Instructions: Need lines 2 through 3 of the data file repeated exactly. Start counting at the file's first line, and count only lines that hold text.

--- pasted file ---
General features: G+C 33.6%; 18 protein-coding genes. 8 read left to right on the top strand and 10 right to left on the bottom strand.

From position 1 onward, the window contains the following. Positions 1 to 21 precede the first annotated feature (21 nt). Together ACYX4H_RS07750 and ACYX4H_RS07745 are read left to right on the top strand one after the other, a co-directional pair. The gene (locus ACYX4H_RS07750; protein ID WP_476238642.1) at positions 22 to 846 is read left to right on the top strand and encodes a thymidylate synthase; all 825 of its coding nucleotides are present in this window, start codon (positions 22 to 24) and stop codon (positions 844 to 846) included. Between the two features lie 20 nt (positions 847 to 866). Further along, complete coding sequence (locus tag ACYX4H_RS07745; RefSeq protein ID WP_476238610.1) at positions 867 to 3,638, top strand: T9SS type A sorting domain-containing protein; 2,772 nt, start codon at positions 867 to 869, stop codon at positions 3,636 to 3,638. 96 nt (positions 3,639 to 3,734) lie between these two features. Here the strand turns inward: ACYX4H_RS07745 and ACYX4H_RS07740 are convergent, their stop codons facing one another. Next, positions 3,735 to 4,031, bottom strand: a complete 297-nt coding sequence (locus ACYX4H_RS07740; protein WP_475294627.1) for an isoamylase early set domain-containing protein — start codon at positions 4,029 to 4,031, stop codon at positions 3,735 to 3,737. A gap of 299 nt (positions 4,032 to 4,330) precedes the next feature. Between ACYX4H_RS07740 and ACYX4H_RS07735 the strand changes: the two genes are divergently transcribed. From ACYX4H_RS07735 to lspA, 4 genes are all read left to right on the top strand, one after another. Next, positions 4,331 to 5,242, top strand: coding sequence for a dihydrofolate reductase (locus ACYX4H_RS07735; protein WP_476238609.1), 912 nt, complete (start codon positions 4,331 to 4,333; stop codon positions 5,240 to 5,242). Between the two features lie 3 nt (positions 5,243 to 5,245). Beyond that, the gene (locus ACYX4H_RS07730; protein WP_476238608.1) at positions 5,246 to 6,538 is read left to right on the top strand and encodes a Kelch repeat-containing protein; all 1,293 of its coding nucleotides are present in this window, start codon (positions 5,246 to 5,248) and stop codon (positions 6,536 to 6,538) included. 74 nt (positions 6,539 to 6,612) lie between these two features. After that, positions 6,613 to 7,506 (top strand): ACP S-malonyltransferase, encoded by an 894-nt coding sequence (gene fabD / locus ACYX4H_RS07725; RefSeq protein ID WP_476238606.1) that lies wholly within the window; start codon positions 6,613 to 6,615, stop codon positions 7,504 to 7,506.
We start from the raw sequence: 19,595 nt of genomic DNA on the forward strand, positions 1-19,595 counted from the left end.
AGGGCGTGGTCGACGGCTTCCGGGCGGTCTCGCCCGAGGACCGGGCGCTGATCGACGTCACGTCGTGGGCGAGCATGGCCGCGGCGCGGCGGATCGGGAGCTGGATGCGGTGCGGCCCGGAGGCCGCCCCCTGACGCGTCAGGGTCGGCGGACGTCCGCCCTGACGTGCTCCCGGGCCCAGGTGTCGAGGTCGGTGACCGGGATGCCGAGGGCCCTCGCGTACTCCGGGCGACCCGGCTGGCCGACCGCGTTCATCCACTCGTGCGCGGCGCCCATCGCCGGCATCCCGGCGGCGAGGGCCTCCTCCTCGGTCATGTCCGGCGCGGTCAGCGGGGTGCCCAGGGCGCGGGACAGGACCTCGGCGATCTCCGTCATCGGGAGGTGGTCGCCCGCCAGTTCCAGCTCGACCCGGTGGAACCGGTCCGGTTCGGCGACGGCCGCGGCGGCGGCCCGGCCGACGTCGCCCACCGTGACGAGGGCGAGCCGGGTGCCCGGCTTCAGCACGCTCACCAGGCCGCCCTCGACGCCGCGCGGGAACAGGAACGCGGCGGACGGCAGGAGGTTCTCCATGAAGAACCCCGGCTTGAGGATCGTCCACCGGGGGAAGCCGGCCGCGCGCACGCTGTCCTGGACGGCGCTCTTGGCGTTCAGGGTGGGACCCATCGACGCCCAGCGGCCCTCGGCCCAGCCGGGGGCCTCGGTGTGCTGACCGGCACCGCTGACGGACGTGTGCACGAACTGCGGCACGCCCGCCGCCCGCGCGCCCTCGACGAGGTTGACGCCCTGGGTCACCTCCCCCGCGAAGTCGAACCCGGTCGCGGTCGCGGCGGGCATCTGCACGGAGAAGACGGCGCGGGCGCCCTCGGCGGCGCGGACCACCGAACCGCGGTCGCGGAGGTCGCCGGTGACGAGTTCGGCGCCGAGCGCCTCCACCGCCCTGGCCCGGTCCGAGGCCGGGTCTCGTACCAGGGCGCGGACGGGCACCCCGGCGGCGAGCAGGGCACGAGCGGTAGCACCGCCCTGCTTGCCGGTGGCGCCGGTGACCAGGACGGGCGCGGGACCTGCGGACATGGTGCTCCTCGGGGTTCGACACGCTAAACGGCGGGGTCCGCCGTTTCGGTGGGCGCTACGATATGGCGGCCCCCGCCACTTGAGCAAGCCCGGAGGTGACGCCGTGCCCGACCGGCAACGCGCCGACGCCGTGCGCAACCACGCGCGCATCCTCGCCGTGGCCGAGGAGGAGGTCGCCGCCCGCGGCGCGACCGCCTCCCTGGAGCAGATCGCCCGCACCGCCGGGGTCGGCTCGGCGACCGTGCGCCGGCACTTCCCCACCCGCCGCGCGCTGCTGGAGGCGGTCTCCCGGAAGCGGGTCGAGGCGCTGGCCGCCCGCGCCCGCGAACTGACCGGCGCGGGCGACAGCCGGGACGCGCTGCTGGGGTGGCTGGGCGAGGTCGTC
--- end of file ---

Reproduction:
From position 1 onward, the window contains the following. Positions 1 to 21 precede the first annotated feature (21 nt). Together ACYX4H_RS07750 and ACYX4H_RS07745 are read left to right on the top strand one after the other, a co-directional pair. The gene (locus ACYX4H_RS07750; protein ID WP_476238642.1) at positions 22 to 846 is read left to right on the top strand and encodes a thymidylate synthase; all 825 of its coding nucleotides are present in this window, start codon (positions 22 to 24) and stop codon (positions 844 to 846) included. Between the two features lie 20 nt (positions 847 to 866). Further along, complete coding sequence (locus tag ACYX4H_RS07745; RefSeq protein ID WP_476238610.1) at positions 867 to 3,638, top strand: T9SS type A sorting domain-containing protein; 2,772 nt, start codon at positions 867 to 869, stop codon at positions 3,636 to 3,638. 96 nt (positions 3,639 to 3,734) lie between these two features. Here the strand turns inward: ACYX4H_RS07745 and ACYX4H_RS07740 are convergent, their stop codons facing one another. Next, positions 3,735 to 4,031, bottom strand: a complete 297-nt coding sequence (locus ACYX4H_RS07740; protein WP_475294627.1) for an isoamylase early set domain-containing protein — start codon at positions 4,029 to 4,031, stop codon at positions 3,735 to 3,737. A gap of 299 nt (positions 4,032 to 4,330) precedes the next feature. Between ACYX4H_RS07740 and ACYX4H_RS07735 the strand changes: the two genes are divergently transcribed. From ACYX4H_RS07735 to lspA, 4 genes are all read left to right on the top strand, one after another. Next, positions 4,331 to 5,242, top strand: coding sequence for a dihydrofolate reductase (locus ACYX4H_RS07735; protein WP_476238609.1), 912 nt, complete (start codon positions 4,331 to 4,333; stop codon positions 5,240 to 5,242). Between the two features lie 3 nt (positions 5,243 to 5,245). Beyond that, the gene (locus ACYX4H_RS07730; protein WP_476238608.1) at positions 5,246 to 6,538 is read left to right on the top strand and encodes a Kelch repeat-containing protein; all 1,293 of its coding nucleotides are present in this window, start codon (positions 5,246 to 5,248) and stop codon (positions 6,536 to 6,538) included. 74 nt (positions 6,539 to 6,612) lie between these two features. After that, positions 6,613 to 7,506 (top strand): ACP S-malonyltransferase, encoded by an 894-nt coding sequence (gene fabD / locus ACYX4H_RS07725; RefSeq protein ID WP_476238606.1) that lies wholly within the window; start codon positions 6,613 to 6,615, stop codon positions 7,504 to 7,506.
We start from the raw sequence: 19,595 nt of genomic DNA on the forward strand, positions 1-19,595 counted from the left end.